My Rating: ★★★★☆
Genre(s): Young Adult; Fantasy; Play
Plot: [Copied from Goodreads] It was always difficult being Harry Potter and it isn’t much easier now that he is an overworked employee of the Ministry of Magic, a husband and father of three school-age children. While Harry grapples with a past that refuses to stay where it belongs, his youngest son Albus must struggle with the weight of a family legacy he never wanted. As past and present fuse ominously, both father and son learn the uncomfortable truth: sometimes, darkness comes from unexpected places.
- It’s Harry Potter
- It didn’t read like a play, but I think that’s because I’m already so immersed in the wizarding world that it seemed like just another book to me
- It was super easy to read, and I read it in a few sittings
- I’ve been hoping to see something about Harry’s kids for a while now
- Scorpius Malfoy is so great
- I really want a library like Hermione’s
- This is really similar to some bad fanfic [DON’T CLICK IF YOU DON’T WANT SPOILERS] I wrote a lifetime ago, so I’m kind of glad I was on the right track
- I realized not all plays are bad
- Hermione isn’t white (although you don’t actually see that while reading, the fact that this is a thing is AMAZING)
- Spoiler-y stuff
- Around the end of part one, I had to close the book for a second and go, “Okay, what the crap is happening here?” Because I didn’t want to accept any of it.
- Harry Potter is a shitty dad (not sure if this is a con, more of an observation)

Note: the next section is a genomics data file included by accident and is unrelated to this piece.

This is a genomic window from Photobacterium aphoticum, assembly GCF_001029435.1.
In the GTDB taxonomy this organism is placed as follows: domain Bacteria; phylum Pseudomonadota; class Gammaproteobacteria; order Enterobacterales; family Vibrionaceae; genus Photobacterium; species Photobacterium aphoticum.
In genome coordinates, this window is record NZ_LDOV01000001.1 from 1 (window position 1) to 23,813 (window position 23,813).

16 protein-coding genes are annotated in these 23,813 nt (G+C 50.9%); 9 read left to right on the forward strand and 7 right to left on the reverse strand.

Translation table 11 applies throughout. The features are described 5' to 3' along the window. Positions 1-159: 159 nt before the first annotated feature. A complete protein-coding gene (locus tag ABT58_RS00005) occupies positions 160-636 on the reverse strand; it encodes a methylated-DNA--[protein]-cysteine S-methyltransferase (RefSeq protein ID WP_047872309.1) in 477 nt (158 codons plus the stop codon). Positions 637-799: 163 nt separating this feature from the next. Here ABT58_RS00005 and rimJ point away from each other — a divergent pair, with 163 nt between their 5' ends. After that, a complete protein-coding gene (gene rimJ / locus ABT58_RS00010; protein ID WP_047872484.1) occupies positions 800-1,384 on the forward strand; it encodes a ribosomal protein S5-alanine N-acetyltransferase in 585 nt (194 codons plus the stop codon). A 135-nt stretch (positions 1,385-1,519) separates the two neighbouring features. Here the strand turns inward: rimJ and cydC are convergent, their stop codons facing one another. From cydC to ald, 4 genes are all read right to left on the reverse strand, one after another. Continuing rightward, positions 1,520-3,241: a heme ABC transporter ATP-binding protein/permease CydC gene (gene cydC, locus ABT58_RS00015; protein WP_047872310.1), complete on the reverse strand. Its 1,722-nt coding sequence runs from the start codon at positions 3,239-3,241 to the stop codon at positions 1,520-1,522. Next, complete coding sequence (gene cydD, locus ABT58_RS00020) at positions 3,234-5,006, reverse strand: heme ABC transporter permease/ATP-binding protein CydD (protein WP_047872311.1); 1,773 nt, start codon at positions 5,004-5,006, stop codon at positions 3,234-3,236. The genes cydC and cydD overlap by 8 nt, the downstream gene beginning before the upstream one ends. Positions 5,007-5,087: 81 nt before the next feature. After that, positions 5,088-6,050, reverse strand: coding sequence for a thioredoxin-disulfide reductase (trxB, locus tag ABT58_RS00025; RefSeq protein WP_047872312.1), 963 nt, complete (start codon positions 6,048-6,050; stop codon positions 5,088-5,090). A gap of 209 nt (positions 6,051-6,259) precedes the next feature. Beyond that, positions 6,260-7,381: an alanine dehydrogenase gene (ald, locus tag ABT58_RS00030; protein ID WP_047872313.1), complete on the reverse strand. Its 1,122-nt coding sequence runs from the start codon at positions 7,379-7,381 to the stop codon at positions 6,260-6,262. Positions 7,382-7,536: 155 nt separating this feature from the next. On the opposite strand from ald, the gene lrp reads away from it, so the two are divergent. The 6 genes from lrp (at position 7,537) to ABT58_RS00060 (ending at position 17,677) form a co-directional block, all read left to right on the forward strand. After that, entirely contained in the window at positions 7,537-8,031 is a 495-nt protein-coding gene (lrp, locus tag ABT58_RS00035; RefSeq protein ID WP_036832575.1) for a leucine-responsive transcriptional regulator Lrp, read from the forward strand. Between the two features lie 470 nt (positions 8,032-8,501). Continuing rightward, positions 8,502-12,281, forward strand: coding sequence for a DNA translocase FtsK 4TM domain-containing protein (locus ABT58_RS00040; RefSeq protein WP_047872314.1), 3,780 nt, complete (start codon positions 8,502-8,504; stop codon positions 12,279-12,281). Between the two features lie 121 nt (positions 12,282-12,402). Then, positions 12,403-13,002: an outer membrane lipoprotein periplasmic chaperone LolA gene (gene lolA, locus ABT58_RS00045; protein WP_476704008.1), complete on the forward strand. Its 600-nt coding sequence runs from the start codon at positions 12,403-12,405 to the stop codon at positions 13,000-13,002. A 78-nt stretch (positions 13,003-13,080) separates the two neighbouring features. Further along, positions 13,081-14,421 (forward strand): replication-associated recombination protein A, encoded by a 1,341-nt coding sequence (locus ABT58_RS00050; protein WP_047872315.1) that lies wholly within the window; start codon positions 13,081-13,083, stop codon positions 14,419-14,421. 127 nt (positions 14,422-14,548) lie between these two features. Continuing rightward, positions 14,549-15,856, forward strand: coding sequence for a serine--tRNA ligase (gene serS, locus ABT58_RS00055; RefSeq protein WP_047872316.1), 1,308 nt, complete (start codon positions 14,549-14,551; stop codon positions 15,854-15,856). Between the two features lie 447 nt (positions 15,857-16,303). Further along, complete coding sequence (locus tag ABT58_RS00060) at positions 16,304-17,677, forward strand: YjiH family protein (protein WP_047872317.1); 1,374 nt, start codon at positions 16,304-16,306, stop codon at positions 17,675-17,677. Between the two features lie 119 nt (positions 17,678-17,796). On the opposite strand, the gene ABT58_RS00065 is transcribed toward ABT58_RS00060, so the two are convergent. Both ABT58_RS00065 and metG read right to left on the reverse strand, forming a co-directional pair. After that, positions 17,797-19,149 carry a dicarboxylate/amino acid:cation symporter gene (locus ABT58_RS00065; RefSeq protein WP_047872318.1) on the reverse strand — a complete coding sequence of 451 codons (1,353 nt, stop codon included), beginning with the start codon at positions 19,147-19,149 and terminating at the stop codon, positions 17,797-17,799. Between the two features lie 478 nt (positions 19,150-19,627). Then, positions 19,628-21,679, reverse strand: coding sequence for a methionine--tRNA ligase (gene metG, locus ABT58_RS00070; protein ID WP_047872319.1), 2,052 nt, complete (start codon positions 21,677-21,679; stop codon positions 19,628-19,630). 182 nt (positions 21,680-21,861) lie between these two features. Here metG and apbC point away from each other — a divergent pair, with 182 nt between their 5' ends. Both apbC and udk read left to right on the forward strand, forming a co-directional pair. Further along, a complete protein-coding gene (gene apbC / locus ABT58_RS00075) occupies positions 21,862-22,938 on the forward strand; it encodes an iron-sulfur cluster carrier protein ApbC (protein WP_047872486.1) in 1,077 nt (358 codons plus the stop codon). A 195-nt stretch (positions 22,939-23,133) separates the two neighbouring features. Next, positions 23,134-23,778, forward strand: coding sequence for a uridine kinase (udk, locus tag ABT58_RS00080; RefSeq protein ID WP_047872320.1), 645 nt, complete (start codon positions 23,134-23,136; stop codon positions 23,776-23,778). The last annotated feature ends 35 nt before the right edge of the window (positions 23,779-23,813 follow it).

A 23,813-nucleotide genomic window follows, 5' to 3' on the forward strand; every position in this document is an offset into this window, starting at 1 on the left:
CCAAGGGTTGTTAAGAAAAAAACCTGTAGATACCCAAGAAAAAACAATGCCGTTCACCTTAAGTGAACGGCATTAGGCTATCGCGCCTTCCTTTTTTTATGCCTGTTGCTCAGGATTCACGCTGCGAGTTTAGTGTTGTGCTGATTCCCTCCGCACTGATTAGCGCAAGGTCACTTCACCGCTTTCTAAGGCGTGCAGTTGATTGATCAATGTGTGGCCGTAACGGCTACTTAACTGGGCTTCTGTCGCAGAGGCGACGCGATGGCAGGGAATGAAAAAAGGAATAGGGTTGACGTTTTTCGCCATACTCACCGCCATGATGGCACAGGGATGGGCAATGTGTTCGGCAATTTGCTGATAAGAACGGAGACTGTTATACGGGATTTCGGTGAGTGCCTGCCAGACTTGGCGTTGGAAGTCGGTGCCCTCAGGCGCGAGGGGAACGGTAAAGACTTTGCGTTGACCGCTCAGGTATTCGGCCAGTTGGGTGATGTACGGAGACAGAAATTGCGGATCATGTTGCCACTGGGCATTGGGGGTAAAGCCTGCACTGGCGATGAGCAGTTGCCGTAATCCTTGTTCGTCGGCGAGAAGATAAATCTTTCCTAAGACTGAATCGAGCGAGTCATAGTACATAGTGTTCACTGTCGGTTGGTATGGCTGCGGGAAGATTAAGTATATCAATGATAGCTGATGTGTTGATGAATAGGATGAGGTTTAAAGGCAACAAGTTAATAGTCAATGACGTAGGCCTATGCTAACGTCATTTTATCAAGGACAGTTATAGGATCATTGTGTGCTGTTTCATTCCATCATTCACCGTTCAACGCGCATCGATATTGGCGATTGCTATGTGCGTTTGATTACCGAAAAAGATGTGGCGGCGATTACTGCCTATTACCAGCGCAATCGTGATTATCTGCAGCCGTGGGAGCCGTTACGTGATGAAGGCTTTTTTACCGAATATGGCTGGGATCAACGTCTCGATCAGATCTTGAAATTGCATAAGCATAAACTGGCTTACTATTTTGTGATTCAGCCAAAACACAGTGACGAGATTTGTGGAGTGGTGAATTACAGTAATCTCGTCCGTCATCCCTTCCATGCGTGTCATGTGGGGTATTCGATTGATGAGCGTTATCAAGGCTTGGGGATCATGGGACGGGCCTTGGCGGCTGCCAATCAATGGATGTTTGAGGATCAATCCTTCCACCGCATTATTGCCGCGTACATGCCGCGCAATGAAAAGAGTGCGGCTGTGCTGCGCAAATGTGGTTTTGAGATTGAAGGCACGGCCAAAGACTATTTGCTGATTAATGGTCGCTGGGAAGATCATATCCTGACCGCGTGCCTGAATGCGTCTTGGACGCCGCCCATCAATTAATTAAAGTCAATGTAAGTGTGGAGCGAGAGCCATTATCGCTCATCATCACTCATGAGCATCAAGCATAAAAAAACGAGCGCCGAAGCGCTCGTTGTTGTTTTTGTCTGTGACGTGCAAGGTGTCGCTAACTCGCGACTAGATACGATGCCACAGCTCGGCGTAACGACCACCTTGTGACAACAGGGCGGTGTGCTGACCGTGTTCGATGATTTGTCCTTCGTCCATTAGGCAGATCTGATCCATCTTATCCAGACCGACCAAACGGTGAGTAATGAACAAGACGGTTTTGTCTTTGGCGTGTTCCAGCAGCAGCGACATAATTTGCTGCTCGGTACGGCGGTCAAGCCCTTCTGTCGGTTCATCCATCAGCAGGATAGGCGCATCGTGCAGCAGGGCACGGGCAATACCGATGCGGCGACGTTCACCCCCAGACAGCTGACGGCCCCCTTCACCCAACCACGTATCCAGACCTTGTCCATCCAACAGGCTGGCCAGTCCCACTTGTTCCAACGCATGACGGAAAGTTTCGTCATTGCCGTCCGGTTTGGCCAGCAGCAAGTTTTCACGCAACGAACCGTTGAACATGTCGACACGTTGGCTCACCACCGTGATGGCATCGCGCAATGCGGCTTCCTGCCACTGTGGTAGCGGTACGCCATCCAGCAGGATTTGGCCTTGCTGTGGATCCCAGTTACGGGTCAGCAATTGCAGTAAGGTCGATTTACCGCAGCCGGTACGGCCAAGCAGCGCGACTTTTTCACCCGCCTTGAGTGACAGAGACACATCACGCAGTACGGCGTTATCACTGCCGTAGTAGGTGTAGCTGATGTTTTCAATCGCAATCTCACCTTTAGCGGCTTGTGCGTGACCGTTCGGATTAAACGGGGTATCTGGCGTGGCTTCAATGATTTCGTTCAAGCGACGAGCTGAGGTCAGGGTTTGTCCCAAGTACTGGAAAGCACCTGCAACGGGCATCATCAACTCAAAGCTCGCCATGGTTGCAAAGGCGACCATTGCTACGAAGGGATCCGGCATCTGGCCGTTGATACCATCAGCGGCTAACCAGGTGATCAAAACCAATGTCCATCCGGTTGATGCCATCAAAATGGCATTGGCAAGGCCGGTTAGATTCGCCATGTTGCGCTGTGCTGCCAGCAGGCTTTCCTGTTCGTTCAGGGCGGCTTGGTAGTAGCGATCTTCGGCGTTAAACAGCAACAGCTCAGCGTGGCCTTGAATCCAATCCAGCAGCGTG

- A blanket?
- It was just sort of all over the place
- Other spoiler-y stuff
- “Those we love never truly leave us, Harry. There are things that death cannot touch.”
- “We cannot protect the young from harm. Pain must and will come.”
- “My geekness is a-quivering.”
- “The truth is a beautiful and terrible thing, and should therefore be treated with great caution.”
- “Thank you for being my light in the darkness”
- There are a lot more, but for the sake of leaving this spoiler-free and as vague as possible, I will leave them out of this review.
My Thoughts: Oh, how wonderful it is to be back in the wizarding world! I went into this play cautiously. I’d seen some negative feedback on facebook and goodreads, but it kind of seems like people think it’s the cool thing to hate popular stuff, so I didn’t let that affect me going in. And I’m really glad that I didn’t.
First of all, I hate plays. They were the bane of my English degree, and if it weren’t for Spark Notes, I wouldn’t have passed any of my play-related semesters. So I was really iffy about reading this in script form rather than in novel form. But it was easy and clear enough to get into it, and I mostlly just read it like a novel with a lot of dialouge.
There were a few parts of this play that really felt like I was reading fanfiction. However, Harry Potter has been out and finished forever, so pretty much everything has been head-canoned and fanfiction-ed by now. So this didn’t really come as a surprise to me.
The parts that weren’t fanficntion-y were really great (even the parts that were that way were still pretty good). Harry’s relationship with his son is relatable and totally real given the fact that his father figures included a handful of men who were unfit fathers and Hagrid. I wish we’d been able to see more of what his other kids were like, but I understand why it wasn’t in the play.
Overall, I really enjoyed this book. As far as Harry Potter goes, I’ll take what I can get. I wish that I could see this on stage, but I’m glad that I at least got to read the script. It’s quite good.
I recommend going into this with your own opinion, instead of listening to what others think about the play. You may be as surprised as I was at just how good it actually is.